Joe: I personally like to use the term "integral philosophy" for my writings, because this has no reference to the perhaps tainted term "theosophy". Plus it stresses the point that I like to deal with *philosophy*, contemplating and connecting notions of diverse kind, rather than embracing a *belief*. Not that there is something wrong with belief per se, but the connotation is often that of a blind believer, which I categorically reject to be.
Unfortunately, the term integral itself has become contaminated by the work of Ken Wilber, the associated biases in and with his work, so even this term is a bit suspect.
"Natural theology" sounds a bit too theological. What about natural philosophy?
This, after all, has been the name for the Greek philosophers of old.
I can empathize with what Paul has said. I have to admit that I get a headache every time I'm about to type the word "theosophy." "Do I capitalize it this time? Do I mean the word in the general or specific sense? Should I bother distinguishing the two? If I do, I might only confuse people as to my meaning..."

Still and all, I am very glad every time I see recognition of the fact that the word pre-dated the birth of HPB by a long, long time. The dispensation signified by brand-name Theosophy has a lot to offer, but I think we all agree that the experience of theos-sophia is what's really important. That meaning takes precedence for me.

The biggest problem with the "branding" of the term is that the "brand" labors under a great deal of dogmatic weight, which almost makes "Theosophy" an antonym of "theosophy"--I recognize that, too. For that reason, I think it is all the more important to continually assert that the word has a deeper meaning. I think the best way to broaden thought on the subject is to take advantage of (rather than lament) the word's more recent associations, Trojan-horse style, by refusing to let go of the word's broader meaning-- and by continually and deliberately using it in a non-branded context. For that reason, I feel no need to come up with a new word to replace it. It works for me.
Re [Paul]: "But the conflict between 'our beloved Theosophy' (HPB's) and everyone else who doesn't accept the Mahatma Letters as sacred scripture is so longstanding, it is not worth the hassle to even try to use the term theosophy."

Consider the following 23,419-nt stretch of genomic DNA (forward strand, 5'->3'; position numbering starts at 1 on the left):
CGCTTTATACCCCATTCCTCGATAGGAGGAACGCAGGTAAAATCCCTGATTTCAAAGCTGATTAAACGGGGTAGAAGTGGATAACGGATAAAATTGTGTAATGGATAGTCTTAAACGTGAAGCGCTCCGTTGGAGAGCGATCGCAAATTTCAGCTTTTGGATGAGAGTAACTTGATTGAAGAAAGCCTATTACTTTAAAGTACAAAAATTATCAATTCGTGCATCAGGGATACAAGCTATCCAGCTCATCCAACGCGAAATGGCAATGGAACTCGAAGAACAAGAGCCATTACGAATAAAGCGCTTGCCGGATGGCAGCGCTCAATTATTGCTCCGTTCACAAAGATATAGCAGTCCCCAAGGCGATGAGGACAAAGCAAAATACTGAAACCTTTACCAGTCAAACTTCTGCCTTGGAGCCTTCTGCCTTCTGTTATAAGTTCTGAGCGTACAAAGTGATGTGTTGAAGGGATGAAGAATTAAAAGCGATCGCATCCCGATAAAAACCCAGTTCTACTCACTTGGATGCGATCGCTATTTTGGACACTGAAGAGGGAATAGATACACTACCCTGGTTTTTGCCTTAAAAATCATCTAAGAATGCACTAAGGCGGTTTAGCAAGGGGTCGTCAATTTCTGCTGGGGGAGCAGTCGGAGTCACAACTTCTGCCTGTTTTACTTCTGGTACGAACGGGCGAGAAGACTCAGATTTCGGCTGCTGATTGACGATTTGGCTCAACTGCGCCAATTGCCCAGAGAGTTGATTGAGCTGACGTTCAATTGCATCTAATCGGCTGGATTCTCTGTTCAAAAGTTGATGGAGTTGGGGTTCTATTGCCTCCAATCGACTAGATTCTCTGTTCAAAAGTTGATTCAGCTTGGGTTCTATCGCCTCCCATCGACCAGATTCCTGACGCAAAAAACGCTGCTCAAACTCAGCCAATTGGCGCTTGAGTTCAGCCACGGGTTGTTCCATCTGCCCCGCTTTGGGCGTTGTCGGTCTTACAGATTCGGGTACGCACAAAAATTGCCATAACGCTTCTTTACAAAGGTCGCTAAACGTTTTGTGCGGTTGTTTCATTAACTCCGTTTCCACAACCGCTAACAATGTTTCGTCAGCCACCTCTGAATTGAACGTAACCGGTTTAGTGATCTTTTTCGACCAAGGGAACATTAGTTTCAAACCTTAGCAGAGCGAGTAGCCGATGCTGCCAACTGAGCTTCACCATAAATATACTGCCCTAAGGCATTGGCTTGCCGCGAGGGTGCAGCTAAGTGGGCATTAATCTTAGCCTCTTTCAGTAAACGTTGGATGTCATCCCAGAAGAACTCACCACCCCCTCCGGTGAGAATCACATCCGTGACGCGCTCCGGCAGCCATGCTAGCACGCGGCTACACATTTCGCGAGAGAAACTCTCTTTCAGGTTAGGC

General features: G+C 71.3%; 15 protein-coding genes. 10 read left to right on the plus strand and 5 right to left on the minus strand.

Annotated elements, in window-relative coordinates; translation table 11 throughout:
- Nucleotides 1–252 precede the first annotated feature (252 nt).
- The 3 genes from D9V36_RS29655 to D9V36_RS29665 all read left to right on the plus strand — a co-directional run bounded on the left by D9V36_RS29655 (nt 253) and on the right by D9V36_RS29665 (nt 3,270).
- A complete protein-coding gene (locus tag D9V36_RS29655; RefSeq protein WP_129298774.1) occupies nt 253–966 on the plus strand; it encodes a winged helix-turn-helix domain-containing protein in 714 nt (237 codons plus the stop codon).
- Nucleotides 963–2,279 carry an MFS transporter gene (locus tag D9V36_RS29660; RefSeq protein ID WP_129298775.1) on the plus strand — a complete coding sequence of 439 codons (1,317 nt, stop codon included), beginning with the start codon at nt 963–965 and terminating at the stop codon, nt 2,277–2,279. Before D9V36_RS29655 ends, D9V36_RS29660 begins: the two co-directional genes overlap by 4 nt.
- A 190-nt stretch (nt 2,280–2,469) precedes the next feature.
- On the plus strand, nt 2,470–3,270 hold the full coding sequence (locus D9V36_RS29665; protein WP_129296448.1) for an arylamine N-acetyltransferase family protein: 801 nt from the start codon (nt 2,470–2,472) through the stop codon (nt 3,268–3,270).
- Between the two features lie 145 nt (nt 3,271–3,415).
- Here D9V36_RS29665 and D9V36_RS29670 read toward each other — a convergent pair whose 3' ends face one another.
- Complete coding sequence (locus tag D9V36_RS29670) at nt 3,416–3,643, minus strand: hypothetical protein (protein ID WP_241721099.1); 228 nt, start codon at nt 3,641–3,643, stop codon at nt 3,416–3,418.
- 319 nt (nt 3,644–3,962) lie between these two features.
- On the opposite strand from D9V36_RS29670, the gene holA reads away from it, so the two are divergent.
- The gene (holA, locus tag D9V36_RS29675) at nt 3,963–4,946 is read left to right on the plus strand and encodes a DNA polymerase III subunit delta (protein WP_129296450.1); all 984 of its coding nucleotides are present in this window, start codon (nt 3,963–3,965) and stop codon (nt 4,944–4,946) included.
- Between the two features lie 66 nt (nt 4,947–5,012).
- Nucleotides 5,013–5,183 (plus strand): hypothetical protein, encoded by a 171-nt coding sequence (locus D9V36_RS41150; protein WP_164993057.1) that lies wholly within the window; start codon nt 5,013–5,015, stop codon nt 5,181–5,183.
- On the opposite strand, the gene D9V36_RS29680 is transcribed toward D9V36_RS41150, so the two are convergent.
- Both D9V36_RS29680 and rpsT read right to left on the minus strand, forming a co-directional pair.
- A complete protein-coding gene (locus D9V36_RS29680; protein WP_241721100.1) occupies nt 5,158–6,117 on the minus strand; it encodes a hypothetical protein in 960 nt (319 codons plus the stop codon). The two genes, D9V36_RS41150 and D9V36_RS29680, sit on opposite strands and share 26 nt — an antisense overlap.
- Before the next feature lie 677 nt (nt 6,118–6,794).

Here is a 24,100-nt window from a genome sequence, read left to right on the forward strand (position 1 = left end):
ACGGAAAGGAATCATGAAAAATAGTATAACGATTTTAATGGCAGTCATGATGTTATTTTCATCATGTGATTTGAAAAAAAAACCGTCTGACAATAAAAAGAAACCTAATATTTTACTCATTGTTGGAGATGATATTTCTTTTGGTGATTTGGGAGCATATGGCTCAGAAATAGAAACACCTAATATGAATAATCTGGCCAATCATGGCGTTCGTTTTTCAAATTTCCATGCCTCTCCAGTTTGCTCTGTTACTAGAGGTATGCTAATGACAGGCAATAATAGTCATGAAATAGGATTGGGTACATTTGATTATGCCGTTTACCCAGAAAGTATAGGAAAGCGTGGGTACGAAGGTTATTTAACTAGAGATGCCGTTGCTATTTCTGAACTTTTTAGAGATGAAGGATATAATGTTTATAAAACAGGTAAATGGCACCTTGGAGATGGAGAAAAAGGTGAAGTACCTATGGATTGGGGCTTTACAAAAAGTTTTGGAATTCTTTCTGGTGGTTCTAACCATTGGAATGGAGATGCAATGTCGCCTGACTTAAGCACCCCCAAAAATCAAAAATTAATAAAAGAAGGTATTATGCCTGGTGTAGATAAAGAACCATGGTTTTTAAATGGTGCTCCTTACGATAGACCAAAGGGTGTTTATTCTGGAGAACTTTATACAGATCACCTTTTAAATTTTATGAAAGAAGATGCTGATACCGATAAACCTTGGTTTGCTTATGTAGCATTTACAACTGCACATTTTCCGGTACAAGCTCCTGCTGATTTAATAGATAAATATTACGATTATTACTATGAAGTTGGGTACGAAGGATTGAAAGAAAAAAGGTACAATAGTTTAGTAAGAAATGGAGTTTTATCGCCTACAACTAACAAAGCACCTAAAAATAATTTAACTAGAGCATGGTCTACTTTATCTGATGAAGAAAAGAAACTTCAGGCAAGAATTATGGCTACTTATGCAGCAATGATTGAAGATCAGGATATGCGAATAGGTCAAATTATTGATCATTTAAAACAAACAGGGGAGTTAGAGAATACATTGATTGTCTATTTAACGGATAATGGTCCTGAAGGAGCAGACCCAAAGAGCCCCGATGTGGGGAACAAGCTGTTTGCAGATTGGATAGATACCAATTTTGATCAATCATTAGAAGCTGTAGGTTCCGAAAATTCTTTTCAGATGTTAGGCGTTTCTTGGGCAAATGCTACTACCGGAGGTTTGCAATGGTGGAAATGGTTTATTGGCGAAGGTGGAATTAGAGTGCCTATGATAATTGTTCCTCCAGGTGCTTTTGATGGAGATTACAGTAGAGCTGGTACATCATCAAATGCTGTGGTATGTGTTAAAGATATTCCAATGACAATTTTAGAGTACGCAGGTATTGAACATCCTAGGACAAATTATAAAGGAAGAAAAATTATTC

Yes. Yes.

In my view the really only promising use of the word Theosophy may be to signify a particular type of EPISTEMOLOGY (what can be considered valid knowledge). In this connection I try to reproduce these related definitions every chance I get:

Theosophy: "Intuitive knowledge or wisdom resulting from direct experience of one's ('Divine') Transcendent Nature."

Microcosmic Theosophy: "Practical application of intuitive knowledge or wisdom at the human level, especially psychological insights and tools for the transformation of ordinary life into extraordinary life."

Perhaps many 19th and 20th Century individuals thought they were doing a good thing by trying to make the word Theosophy an exclusive synonym for HPB’s formulations of Cosmogenesis and Anthropogenesis. (Such usage is now at least a second definition in many or most standard dictionaries—and I even remember John Algeo citing this circumstance with great approbation on one occasion.)

Unfortunately, this great success in establishing Theosophy as a “specific, preternaturally dispensated whole-ball-of-wax to believe in” may actually be the thing which will eventually bring the term into most disrepute. (In these scientific times it does seem like the Australopithecines are kicking the Lemurians’ butts more and more every day, doesn’t it? . . .)

[And sports officials won’t even allow the headless Asiras “pudding-bags” and Hyperborean asexual shadow-people out on the playing field nowadays. . . .]

The paradox for me is that I consider much of HPB's work as real Theosophy BECAUSE IT WORKS AS AN ANALOGY" WITH ALL THE POSSIBLE PSYCHOLOGICAL STATES OF "MODIFIED CONSCIOUSNESS" (ego-formations, semi-Self delusions, or whatever one wants to call them).

Yes. Yes.
Richard: I like your definition of theosophy. To Paul: keep in mind that the word "theosophy", and "theosophical" are very old terms. Ammonius Saccas seems to have used it in the second century A.D. Later, it was used to indicate Divinely inspired knowledge, such as Boehme's work (the Teutonic theosopher). This happened long before Blavatsky started to use the term. But it has been monopolized by the Theosophical movement. We certainly need a new term for a reformed theosophy ("Reformed Theosophers", very funny indeed). I think we need terms such as "transformational", "spiritual", "growth", "change", "dynamic", "intuitive", "relational", "whole", "applied", "philosophy", "insight", to express something of the vibrant nature of what we stand for.
Applied philosophy? Spiritual philosophy? Something more playful? Transformer Network?

Richard: if you care to elaborate on the analogy you indicate, please do. Analogy is such a fascinating topic.
Psycho-spiritual transformation network?
Inner Work Mediation network?
Martin,

Good work.

Just a few days ago we had an example of Theosophy in the broadest sense and another example which may even demonstrate how the principle of “reverse” analogy can be used to help “rediscover” the psychological conditions of consciousness which may have been used as a basis for analogizing Macrocosmic formulations like HPB’s Cosmogenesis and Anthropogenesis in the first place.